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I'm talking about percentage of letters, not words, in case it isn't clear. Is there a way to gauge this?

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I'd guess between one and three percent. –  Daniel Sep 28 '11 at 12:43
    
Hmm... maybe I just don't use proper nouns enough! 2.5% - 5% seems more like it, judging from JSBangs' answer. –  Daniel Sep 28 '11 at 18:43
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What prompted this question, out of curiosity? –  onomatomaniak Sep 29 '11 at 15:51
    
I saw my name coming up in chat stats at our university's DC server as the user who typed most in capitals. It was around 3% and I was wondering was it normal. –  Capt.Nemo Sep 29 '11 at 17:21
    
@Capt.Nemo Around 3% is normal for books with real sentences, but a lot of IM is either all lowercase or without initial capitals. You must have high standards! –  Hugo Sep 30 '11 at 10:41
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2 Answers

up vote 14 down vote accepted

Between 2-4%, depending on the text and the genre.

To determine this, I downloaded a variety of texts from Project Gutenberg, then wrote a simple program to count the total number of alphabetic characters and the total number of capitalized characters in each file. Here are the raw numbers:

Title (Author)                  Letters      Caps      Pct Caps
----------------------------------------------------------------
Pride and Prejudice (Austen)    2641527      14177       2.56%
History of ... (Gibbon) [*]     1295410      34893       2.69%
Moby Dick (Melville)             968516      28204       2.91%
Great Expectations (Dickens)     777248      23668       3.05%
Shunned House (Lovecraft)         66779       2223       3.32%
Tom Sawyer (Twain)               312196      10746       3.44%
Somebody... (Doctorow) [!]       495594      17366       3.50%
Bible, King James Version       3343105     117344       3.51%
Ulysses (Joyce)                 1203807      55244       4.58%
Hamlet (Shakespeare)             139132       7812       5.61%

[*] Full title: History of the Decline and Fall of the Roman Empire
[!] Full title: Somebody Comes to Town, Somebody Leaves Town by Cory Doctorow

Hamlet comes in with the highest percentage capitals, probably because it's a script and the repeated character names are always capitalized. Ulysses is also unusually high, because Joyce is weird and uses lots of capitals in unexpected places. The other texts run from about 2.5% to 3.5%.

Edit: Added Melville, Lovecraft, Dickens, Doctorow to fill out the comparison of contemporary, early 20th century, and 19th century authors. I'm not seeing much of a trend here, with the most contemporary authors actually having a somewhat higher percentage of capitals than the earlier models. I suspect that more modern writers have shorter sentences, and therefore more sentence-initial capitalization, and that this effect swamps the effect of freer capitalization in earlier texts.

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My gut feeling is that total percentage capitalisation would have been continuously declining over the last couple of centuries at least. 2% is probably the upper end of the scale for the last few decades, particularly if you exclude acronyms, of which I'm sure there are far more in common use nowadays. –  FumbleFingers Sep 28 '11 at 14:38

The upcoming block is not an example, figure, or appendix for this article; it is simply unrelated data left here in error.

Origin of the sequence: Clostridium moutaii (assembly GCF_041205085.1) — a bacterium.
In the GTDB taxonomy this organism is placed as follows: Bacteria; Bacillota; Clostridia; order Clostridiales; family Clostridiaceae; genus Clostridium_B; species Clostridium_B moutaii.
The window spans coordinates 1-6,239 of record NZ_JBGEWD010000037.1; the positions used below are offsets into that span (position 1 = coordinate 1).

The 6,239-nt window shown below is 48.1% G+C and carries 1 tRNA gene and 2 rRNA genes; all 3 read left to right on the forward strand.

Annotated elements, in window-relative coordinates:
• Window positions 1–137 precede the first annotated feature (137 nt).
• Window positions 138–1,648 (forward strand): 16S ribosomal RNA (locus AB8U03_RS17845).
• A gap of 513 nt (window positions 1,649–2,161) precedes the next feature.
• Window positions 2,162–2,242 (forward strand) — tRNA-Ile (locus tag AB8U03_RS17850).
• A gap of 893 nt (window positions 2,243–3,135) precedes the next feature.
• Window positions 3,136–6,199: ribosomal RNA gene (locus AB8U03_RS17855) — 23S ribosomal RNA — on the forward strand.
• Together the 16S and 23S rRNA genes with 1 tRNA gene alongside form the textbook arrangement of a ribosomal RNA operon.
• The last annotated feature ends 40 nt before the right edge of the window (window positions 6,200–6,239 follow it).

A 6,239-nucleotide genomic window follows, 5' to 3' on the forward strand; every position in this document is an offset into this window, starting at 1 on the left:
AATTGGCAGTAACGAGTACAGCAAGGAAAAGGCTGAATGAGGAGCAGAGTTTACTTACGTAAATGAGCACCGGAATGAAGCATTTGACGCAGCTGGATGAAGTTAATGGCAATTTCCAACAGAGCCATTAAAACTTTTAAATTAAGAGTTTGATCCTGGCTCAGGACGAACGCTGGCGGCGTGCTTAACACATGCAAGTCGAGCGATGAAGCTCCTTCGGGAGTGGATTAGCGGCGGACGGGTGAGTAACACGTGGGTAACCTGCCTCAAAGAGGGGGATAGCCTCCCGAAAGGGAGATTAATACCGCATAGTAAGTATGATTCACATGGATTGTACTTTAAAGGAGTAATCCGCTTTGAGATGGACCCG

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@FumbleFingers, why would you exclude acronyms? Nothing in the question suggests that it would be desirable to do so. –  JSBձոգչ Sep 28 '11 at 15:09
    
No particular reason. Just making the point that if it is true that we use capitalised acronyms more often today, and if your simple program showed a lower percentage for more recent publications, that would imply the trend towards less capitalisation in "general" writing was even more marked. Although thinking about it I would guess average sentence length has probably fallen over time, which would go the other way. –  FumbleFingers Sep 28 '11 at 15:31
    
Didn't Joyce also write a book that was all one sentence, or contained no punctuation? –  oosterwal Sep 29 '11 at 16:22
    
Or maybe because Hamlet is in blank verse, where you have a capital letter at the beginning of every line. –  GEdgar Sep 29 '11 at 18:09
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Assuming the Project Gutenberg etext of Herman Melville's Moby-Dick is representative of all English literature:

  • Uppercase letters: 24,559
  • (Lowercase letters: 936,138)
  • All characters: 1,231,937

24,559 / 1,231,937 = 2.00% capitals letters (across all characters).

Or as a percentage of letters (ignoring non-letter characters):

  • Uppercase letters: 24,559
  • (Lowercase letters: 936,138)
  • All letters: 960,737

24,559 / 960,737 = 2.56% capital letters (across all letters).


Edit 2: Taking this a step further, I ran a script on the plain text ebooks from Project Gutenberg's CD and DVDs:

Source                          Caps        Letters   Pct Caps     Characters  Pct Caps
---------------------------------------------------------------------------------------
Moby-Dick: 1 ebook            24,559        960,737      2.56%      1,231,937     2.00%
2003 CD: 594 ebooks       11,407,295    319,286,662      3.57%    417,687,793     2.73%
2006 DVD: 16,536 ebooks  179,318,621  4,913,640,039      3.65%  6,380,437,180     2.81%
2010 DVD: 14,792 ebooks  152,637,904  4,102,894,980      3.72%  5,433,866,318     2.81%
=======================================================================================
Total: 31,923 ebooks     343,388,379  9,336,782,418      3.68%  12,233,223,228    2.81%

The median values are 3.72% and 2.85%, and mode values are 3.12% and 2.29%.

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